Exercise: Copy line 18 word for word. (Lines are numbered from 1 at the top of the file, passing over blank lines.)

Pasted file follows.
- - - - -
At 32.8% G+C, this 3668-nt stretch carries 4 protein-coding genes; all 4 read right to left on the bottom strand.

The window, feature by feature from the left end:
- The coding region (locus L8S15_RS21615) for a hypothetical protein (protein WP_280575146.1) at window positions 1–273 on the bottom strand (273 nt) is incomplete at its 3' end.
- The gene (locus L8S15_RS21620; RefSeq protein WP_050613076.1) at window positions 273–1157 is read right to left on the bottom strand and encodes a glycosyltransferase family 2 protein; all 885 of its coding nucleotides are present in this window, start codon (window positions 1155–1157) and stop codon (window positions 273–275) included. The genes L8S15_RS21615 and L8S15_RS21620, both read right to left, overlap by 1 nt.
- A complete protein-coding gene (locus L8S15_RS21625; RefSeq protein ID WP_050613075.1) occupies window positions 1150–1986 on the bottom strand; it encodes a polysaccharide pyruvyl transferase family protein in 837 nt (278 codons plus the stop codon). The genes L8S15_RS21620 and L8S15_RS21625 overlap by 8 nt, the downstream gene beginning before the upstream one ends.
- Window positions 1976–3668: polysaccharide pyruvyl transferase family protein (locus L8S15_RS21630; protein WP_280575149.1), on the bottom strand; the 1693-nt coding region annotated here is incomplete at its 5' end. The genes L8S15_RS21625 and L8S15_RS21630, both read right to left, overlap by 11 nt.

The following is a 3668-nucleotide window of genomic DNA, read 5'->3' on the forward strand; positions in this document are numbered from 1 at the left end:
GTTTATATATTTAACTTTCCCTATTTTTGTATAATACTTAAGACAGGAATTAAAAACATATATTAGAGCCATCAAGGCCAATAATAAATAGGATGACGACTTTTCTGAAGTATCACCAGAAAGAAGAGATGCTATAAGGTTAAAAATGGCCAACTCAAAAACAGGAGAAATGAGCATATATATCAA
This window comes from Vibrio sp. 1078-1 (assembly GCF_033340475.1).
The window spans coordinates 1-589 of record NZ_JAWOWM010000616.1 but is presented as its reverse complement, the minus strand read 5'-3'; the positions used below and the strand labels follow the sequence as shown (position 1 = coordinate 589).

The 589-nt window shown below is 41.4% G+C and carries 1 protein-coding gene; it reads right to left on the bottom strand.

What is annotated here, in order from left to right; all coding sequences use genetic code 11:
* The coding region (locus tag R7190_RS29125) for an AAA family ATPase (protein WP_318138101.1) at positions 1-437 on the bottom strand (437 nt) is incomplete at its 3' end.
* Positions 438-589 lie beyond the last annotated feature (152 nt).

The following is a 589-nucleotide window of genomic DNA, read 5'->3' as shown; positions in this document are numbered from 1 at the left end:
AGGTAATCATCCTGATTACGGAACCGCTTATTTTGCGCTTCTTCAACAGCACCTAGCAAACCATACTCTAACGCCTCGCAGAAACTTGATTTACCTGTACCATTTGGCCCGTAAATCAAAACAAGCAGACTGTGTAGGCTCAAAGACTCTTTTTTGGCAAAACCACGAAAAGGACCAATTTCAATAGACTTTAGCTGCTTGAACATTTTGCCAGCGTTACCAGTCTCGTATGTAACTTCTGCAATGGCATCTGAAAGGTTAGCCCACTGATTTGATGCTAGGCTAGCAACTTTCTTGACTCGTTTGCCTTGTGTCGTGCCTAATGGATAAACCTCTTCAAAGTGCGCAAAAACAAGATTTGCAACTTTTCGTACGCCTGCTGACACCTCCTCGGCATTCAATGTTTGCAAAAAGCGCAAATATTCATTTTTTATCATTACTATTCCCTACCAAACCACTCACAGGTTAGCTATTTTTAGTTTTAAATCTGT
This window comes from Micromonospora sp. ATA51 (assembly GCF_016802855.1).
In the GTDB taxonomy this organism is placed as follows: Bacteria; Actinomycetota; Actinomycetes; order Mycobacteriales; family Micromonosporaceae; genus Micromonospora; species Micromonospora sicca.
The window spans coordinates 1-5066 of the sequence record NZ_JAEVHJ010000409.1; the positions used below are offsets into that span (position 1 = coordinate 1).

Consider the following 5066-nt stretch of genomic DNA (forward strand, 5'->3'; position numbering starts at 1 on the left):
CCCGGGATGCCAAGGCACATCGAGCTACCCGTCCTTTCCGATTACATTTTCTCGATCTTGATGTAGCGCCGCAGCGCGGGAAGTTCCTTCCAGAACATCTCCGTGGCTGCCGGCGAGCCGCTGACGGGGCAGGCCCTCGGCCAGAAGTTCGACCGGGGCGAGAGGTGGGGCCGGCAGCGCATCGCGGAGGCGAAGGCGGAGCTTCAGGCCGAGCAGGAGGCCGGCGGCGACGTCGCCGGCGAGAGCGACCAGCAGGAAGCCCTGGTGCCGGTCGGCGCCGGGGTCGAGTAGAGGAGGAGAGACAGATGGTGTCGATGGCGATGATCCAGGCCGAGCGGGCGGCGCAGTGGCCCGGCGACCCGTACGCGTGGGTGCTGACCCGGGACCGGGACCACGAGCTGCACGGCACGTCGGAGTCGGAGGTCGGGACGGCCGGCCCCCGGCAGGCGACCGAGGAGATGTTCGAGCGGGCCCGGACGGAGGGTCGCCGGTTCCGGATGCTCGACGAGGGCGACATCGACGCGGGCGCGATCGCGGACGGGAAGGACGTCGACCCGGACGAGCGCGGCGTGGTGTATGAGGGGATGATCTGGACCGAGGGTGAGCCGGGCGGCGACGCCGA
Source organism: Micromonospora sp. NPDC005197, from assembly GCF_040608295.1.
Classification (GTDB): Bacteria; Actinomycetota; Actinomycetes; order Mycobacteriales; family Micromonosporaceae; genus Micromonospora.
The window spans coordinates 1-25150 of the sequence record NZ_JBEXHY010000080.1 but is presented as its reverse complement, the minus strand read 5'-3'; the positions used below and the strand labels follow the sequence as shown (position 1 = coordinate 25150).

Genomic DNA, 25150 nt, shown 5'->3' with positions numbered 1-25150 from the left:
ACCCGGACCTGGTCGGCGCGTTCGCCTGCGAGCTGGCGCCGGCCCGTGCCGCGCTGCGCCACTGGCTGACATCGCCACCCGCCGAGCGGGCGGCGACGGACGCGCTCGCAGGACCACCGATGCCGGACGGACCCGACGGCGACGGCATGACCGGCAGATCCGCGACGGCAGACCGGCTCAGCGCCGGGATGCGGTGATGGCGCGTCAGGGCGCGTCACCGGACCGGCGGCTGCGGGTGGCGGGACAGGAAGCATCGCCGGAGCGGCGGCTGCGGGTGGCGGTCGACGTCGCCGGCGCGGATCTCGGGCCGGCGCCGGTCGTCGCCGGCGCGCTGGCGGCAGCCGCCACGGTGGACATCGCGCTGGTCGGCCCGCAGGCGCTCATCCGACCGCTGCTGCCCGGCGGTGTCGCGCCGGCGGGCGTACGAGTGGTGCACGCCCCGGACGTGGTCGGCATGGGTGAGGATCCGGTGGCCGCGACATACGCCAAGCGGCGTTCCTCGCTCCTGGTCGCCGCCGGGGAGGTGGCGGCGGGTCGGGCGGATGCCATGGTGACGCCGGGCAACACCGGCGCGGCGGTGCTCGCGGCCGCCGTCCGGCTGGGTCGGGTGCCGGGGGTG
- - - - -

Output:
In the GTDB taxonomy this organism is placed as follows: Bacteria; Actinomycetota; Actinomycetes; order Mycobacteriales; family Micromonosporaceae; genus Micromonospora; species Micromonospora sicca.